TOKYO — Japan's prime minister, attempting to build support for painful fiscal reforms, said Saturday that the country should be alarmed by ratings cuts in Europe and must tackle its massive public debts to avoid becoming the next target.
Japan's debt is more than twice its gross domestic product, higher than any of the struggling European economies whose fiscal problems have set off a eurozone crisis that has reverberated in markets around the world. Japan's credit rating was downgraded last year, and Prime Minister Yoshihiko Noda said it could be further harmed if the country is seen as dragging its feet on reforms.
Noda commented during a live TV talk show following ratings agency Standard & Poor's downgrade of nine European countries, including France, one of the strongest economies in the eurozone.
"Even France got its credit ratings changed," Noda said. "We'll be in a spotlight if Japan makes an impression that we are dwelling on the current fiscal policy and just let it slide. We must tackle the problems with considerable sense of crisis."
The rating agency ended France and Austria's triple-A status Friday. It lowered Italy's and Spain's by two notches and did the same for Portugal and Cyprus. S&P also cut ratings on Malta, Slovakia and Slovenia. France's downgrade to AA+ lowers it to the level of U.S. long-term debt, which S&P downgraded last summer.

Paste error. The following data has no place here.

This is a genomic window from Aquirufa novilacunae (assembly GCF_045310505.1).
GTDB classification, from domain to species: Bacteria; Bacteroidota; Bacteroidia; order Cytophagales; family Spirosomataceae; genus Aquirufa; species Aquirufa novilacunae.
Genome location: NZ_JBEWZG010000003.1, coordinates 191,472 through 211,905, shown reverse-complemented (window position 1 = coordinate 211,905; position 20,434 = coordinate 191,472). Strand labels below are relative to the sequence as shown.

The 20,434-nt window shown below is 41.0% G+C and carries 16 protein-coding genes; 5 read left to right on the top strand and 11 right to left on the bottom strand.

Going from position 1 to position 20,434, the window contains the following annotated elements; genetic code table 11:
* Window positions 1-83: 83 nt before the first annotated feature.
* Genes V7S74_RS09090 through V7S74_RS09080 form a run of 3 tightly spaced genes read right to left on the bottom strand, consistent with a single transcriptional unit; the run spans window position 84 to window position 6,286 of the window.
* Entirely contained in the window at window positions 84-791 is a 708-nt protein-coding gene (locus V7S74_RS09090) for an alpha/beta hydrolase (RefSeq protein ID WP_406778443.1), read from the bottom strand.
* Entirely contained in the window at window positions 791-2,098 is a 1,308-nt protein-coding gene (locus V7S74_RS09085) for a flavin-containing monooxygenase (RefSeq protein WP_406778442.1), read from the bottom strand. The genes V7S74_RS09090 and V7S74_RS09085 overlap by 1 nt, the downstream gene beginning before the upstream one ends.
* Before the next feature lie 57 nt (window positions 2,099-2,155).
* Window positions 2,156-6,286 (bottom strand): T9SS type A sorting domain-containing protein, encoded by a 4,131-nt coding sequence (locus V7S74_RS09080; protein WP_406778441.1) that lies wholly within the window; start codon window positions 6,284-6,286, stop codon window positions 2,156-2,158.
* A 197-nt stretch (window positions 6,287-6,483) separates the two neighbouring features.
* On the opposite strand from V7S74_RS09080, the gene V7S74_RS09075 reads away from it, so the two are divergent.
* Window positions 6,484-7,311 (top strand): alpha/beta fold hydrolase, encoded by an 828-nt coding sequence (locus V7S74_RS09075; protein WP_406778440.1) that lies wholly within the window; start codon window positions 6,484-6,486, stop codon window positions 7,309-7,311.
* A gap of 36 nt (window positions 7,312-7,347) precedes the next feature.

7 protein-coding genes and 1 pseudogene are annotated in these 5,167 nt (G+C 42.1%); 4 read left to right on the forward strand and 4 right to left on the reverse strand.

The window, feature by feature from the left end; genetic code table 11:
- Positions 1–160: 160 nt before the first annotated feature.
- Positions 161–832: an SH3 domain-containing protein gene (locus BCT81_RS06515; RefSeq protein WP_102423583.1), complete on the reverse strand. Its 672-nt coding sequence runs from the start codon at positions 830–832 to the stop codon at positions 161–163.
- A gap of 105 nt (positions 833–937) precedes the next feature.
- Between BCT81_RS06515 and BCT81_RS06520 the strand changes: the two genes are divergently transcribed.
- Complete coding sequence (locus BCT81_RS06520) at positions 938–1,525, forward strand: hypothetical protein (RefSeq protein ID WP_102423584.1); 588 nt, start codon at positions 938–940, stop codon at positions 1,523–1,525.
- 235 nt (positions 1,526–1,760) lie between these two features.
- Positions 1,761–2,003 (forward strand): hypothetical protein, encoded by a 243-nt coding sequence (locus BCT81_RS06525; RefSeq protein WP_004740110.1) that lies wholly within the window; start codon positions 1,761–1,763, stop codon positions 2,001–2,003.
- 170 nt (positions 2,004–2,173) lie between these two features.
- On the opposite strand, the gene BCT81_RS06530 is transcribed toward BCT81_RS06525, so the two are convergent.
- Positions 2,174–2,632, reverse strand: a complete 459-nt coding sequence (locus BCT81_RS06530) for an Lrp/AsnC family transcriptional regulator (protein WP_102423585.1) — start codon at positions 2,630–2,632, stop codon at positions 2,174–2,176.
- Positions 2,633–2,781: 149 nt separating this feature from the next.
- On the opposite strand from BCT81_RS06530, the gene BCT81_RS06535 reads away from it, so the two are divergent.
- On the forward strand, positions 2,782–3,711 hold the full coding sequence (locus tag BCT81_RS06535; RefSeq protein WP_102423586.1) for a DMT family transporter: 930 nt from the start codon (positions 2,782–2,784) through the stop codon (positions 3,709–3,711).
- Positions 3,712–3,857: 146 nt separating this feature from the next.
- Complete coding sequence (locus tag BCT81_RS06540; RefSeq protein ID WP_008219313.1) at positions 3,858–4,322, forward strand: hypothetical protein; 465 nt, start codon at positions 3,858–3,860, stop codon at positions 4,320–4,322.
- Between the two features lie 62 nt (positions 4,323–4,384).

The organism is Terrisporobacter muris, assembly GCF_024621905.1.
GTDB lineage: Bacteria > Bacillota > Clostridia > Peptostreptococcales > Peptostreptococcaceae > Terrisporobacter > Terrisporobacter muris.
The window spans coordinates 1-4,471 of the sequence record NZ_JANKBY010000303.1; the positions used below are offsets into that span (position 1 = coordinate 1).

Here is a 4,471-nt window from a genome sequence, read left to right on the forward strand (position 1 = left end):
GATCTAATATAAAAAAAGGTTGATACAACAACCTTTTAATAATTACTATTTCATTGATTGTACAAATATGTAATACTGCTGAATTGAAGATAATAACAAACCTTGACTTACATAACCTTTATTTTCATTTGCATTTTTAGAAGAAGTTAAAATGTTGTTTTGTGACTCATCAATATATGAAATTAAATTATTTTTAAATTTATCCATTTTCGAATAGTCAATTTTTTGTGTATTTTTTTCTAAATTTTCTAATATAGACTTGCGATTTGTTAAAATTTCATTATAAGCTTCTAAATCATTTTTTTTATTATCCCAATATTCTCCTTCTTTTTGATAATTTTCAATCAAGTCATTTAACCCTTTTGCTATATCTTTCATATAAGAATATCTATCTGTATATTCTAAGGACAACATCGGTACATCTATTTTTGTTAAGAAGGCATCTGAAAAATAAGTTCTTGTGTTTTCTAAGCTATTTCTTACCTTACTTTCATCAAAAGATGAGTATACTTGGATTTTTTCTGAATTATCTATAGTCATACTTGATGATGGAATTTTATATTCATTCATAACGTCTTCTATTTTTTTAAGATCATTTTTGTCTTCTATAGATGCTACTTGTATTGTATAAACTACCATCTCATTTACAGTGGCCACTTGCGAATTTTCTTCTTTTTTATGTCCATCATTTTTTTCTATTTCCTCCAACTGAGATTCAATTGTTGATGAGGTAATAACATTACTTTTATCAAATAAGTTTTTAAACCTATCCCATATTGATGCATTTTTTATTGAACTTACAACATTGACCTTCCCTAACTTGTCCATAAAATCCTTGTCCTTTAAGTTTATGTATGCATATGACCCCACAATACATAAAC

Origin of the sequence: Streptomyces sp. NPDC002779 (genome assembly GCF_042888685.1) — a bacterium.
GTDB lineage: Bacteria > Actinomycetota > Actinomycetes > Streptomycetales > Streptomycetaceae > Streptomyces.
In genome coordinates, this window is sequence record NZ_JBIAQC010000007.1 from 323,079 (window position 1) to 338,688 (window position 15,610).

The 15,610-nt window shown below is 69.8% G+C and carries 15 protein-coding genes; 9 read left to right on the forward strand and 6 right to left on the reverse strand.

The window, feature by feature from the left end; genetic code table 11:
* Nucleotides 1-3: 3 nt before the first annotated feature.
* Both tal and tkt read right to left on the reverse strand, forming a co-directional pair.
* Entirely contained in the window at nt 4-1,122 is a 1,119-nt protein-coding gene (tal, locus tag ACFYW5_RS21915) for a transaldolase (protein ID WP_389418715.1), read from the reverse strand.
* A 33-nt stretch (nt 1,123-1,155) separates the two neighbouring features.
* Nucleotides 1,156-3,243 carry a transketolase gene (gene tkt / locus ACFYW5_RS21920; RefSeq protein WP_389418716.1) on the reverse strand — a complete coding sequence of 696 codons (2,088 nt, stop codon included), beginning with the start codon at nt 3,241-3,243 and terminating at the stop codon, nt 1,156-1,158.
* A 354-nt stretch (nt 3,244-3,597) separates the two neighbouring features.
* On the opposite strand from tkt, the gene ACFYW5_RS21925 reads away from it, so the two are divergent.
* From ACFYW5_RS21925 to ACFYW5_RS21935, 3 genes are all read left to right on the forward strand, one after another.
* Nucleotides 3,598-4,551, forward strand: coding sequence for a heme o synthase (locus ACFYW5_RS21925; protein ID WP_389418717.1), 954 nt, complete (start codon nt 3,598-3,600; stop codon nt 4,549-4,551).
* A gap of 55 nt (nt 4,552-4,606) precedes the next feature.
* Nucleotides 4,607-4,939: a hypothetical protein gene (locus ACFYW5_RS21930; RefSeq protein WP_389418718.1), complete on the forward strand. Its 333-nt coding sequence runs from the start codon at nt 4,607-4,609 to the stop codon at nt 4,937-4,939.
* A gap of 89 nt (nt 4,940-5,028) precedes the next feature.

Noda, who took office in September, reshuffled his Cabinet on Friday in a bid to win cooperation from the opposition and voters to raise the sales tax and rein in the bulging fiscal deficit. He named Katsuya Okada, a former foreign minister, as deputy prime minister to spearhead the efforts.
Noda says Japan urgently needs to reduce its debt burden as the nation ages and its labor force shrinks, putting a greater burden on the social security and tax systems. He has promised to submit a bill by the end of March to raise the 5 percent sales tax in two stages, to 8 percent in 2014 and to 10 percent by 2015.
The plan is unpopular not only among the public and in the divided parliament, but within Noda's own Democratic party. Powerbroker Ichiro Ozawa and his supporters arguing that raising taxes would hurt the already weak economy.
Noda's public approval ratings have continuously slid since he took office. The latest figure now stands below 40 percent amid resistance to raising the sales tax and a general lack of confidence in political leadership in Japan, which has seen a new prime minister every year for the past six years.
Noda said Saturday the measures are needed to keep Japan alive, and that he must seek the public's understanding to "share the pain."
"I will stake my political life to save and protect this country for future generations," he said.